Tuesday, November 4, 2008

More Training Needed in Lift Operations

Training Lacking for Lift Operations

The article below
from the Argus Leader, written by Steve Young is a prime example of the need for training in lift operations, especially for Trained and Certified Lift Supervision, Trained and Certified Riggers and Trained and Certified Crane Operators.

The statement that the operator was not at fault and that South Dakota does not require Crane Operators to be Certified. This Training and Certifications WILL be required upon the final issue of the new OSHA Crane Standards in a little over a year.

Site of crane accident inspected

Victim a father of four from Doon, Iowa

Steve Young • syoung@argusleader.com • October 22, 2008

A compliance officer with the Occupational Safety and Health Administration was in Sioux Falls on Tuesday to investigate a crane accident that killed a 51-year-old welder from Doon, Iowa.

Henry Wayne VandenTop died Monday afternoon at Sanford USD Medical Center after a large boom on a crane struck him and knocked him 25 feet off the wall where he was working. The accident occurred at the site of an elementary school being built near 53rd Street and Tea-Ellis Road, police said.

Minnehaha County coroner Dr. Brad Randall performed the autopsy and said VandenTop "died of blunt chest trauma."

Bruce Beelman, OSHA's area director in Bismarck, N.D., said he had an officer in Sioux Falls investigating the incident. That officer did a thorough walk-around and inspection to ensure the work environment remains safe, Beelman said, and investigated the particulars of the accident as well.

VandenTop worked for Hoogendoorn Construction in Canton. Police said the welder was on top of a wall working while the crane boom operated above him. Some of the supports for the crane began to sink into the ground, and the back end of the crane came off the ground, bringing the boom down to crush VandenTop and knocking him off the wall.

Paul Maassen, a minority owner of Hoogendoorn, said the crane and its supports were resting on layered wooden pads, and some of the supports "sank with the wooden pads; everything went into the ground."

Maassen said he didn't know what caused the supports to sink.

"There's nothing I can really speculate on at this time," he said. "We need to stay with the inspectors. They'll eventually give us how they think it happened."

Maassen did say, however, that he didn't think operator error was the cause.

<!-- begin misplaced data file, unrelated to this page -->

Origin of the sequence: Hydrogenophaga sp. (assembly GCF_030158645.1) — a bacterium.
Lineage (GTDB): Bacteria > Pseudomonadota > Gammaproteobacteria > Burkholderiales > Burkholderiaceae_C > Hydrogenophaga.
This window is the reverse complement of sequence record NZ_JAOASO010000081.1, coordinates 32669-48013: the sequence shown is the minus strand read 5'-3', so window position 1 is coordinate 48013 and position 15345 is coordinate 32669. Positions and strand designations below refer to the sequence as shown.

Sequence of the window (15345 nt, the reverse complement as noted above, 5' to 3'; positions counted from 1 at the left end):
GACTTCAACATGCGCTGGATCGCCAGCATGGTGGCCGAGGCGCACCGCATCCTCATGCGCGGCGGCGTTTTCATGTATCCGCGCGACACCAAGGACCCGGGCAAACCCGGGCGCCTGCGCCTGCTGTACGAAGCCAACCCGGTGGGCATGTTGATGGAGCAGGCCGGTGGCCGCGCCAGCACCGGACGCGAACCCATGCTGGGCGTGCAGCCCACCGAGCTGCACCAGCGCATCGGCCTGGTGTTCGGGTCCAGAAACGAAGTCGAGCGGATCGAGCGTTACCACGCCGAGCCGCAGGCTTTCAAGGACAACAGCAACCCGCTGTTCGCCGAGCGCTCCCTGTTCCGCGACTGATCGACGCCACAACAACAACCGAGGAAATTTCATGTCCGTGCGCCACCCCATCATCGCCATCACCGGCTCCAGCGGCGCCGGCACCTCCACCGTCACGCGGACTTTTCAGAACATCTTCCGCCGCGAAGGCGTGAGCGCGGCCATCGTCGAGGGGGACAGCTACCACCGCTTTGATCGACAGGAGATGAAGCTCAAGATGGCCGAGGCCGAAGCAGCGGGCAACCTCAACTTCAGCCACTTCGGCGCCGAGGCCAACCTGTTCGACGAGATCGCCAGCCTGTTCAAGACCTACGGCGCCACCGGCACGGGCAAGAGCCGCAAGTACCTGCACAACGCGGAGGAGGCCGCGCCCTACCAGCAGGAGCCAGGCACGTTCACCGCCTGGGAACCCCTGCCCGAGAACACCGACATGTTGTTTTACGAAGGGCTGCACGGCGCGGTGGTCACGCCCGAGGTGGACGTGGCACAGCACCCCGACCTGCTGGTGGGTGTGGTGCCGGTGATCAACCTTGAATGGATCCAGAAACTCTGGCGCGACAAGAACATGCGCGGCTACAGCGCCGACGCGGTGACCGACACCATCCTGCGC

"We had our inspectors, our safety guys, out to check everything," he said. "They didn't see anything out of the ordinary."

South Dakota does not require crane operators to be certified, said Dawn Dovre, public information officer for the state Department of Labor. It is one of 35 states that do not require such certification.

Beelman said his office has up to six months to complete the investigation, though "I would not want to provide a specific time period or date" for it to be finished. The agency has standards that companies have to meet when operating cranes, including taking appropriate precautions to ensure cranes are not operated on unstable surfaces, Beelman said.

Maassen said he thought the OSHA inspector finished his on-site work Tuesday.

If OSHA determines any serious safety violations were involved, it could cite Hoogendoorn and levy a fine ranging from $375 to $7,000, Beelman said.

In extreme cases, where OSHA determines that a company willfully disregard safety standards, the fine can go as high as $70,000, Beelman added.

This summer, Hoogendoorn was assessed a $1,500 penalty for not having an adequate guardrail system at a construction site in Brookings, Beelman said. That fine was reduced to $750 when the contractor agreed to correct the problem immediately and improve its safety and health programs through training and better monitoring.

VandenTop was married and has four children. Family members declined to comment Tuesday. Maassen said VandenTop had worked for his company for 14 years and was a friend who liked to fish and loved his family.

"Our guys are all close," Maassen said. "They're all friends together. This is hard for all our guys. They know each other really well."

Arrangements are pending with Porter Funeral Home in Rock Valley, Iowa.

Reach reporter Steve Young at 331-2306.

1 comment:

Anonymous said...

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The equipment in most of these accidents is the cause of the loss of life. Contractors must take necessary measure to inspect heavy equipment in much the same way as a pilot does a walk around of his aircraft before flight. A checklist should be used and standards for the inspection need to be developed. A walk around should be done before the day begins and before the equipment is stopped and started for any duration of time; lunch, pee break, all START and STOP actions should demand a walk around.

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